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Leading in a crisis: JetBlue and the investor perspective

This article discusses the importance of investor perspective when thinking about leading during a crisis, and uses JetBlue as a case study.
All businesses that require capital to operate—just about all businesses, that is—will be watched closely by those who provided the capital. This is simply a reality of business.
As the Valentine’s Day winter storm approached, how did JetBlue leaders view the interests of their investors? How did these interests influence the decisions of the leadership team?
It would be easy to look at JetBlue’s decision to try and operate, in very difficult conditions, while all of its competitors had ceased operations for the first two days of the President’s Day holiday, as a purely financial decision. In reality, of course there was pressure on the JetBlue leadership team to deliver some financial returns to their investors.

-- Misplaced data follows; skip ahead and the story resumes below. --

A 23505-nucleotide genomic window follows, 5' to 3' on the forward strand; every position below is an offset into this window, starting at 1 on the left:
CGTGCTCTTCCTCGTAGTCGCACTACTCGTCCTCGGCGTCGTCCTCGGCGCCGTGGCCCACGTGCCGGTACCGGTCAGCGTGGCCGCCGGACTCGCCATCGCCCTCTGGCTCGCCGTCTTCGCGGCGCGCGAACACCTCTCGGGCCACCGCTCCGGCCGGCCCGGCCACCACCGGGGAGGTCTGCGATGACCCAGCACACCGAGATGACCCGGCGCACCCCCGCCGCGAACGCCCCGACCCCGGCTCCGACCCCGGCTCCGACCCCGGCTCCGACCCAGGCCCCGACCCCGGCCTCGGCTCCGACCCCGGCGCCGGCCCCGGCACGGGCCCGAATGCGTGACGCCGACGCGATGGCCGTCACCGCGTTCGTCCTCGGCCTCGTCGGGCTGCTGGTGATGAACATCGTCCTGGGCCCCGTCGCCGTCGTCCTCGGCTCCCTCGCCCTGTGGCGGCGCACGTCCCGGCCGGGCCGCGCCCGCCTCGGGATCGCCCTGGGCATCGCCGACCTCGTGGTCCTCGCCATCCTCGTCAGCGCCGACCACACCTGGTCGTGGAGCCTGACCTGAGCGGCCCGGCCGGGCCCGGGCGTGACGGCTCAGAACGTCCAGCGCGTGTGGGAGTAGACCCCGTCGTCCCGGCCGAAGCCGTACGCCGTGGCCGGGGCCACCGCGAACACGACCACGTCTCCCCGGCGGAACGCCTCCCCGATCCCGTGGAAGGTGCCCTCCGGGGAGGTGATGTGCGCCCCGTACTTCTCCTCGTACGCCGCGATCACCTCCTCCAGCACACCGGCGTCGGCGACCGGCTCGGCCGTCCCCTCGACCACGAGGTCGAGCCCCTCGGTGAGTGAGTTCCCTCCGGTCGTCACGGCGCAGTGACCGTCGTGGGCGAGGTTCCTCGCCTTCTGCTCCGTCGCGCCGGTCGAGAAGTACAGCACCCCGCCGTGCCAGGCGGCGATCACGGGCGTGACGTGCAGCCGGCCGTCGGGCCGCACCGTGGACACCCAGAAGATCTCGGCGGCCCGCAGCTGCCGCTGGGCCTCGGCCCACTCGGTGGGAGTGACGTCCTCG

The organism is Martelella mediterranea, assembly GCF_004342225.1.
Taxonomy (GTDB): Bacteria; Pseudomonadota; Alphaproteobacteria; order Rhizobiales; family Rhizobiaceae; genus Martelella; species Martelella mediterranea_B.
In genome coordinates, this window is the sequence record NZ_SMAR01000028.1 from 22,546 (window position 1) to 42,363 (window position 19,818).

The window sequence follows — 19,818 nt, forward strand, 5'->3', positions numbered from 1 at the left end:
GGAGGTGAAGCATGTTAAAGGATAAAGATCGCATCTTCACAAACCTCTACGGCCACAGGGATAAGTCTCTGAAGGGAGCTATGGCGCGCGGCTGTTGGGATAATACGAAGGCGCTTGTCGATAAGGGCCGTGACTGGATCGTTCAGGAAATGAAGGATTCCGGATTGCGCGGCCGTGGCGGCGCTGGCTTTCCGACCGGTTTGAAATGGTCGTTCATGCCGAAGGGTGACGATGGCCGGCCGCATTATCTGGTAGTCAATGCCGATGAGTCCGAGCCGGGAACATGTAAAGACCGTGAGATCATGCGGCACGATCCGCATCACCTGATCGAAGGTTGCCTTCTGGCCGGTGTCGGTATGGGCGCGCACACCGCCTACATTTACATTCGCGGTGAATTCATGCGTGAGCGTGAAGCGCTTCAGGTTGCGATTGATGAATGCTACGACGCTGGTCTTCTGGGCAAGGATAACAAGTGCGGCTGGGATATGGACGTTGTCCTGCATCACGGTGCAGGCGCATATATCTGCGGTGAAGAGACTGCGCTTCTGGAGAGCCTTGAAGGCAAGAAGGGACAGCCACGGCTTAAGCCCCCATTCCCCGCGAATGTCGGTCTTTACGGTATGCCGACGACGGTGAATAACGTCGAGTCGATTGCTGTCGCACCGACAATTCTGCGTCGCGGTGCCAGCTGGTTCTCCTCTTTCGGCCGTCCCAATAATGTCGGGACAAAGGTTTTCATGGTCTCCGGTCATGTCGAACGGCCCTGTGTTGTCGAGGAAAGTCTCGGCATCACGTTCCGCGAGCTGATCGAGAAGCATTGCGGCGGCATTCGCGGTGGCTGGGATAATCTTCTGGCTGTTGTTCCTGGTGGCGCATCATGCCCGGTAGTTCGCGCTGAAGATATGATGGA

For some perspective on this pressure, JetBlue had delivered a total net loss of $20M in 2005, due largely to increases in fuel costs. In 2004, the airline had paid, on average, $1.06 per gallon of jet fuel. In 2005, the price had risen to an average of $1.61 per gallon. This 52% increase in fuel prices multiplied by the 303 million gallons that JetBlue burned during the year meant that the company spent almost $167M more on fuel than it would have at the prior year’s price. The airline was able to raise prices moderately and find other efficiencies to offset some of the increase in fuel costs, but were still left with a $20M loss. In 2006, JetBlue again faced increasing fuel costs. For the year, on average, the fuel price per gallon was $1.99, significantly higher than the prior year’s average price of $1.61 per gallon. This added, all in, about $145M in costs to the company’s balance sheet. In an industry with typically thin margins and very little power to increase ticket prices as costs increase, it was somewhat miraculous that JetBlue was able to trim its net loss for the year to $1M.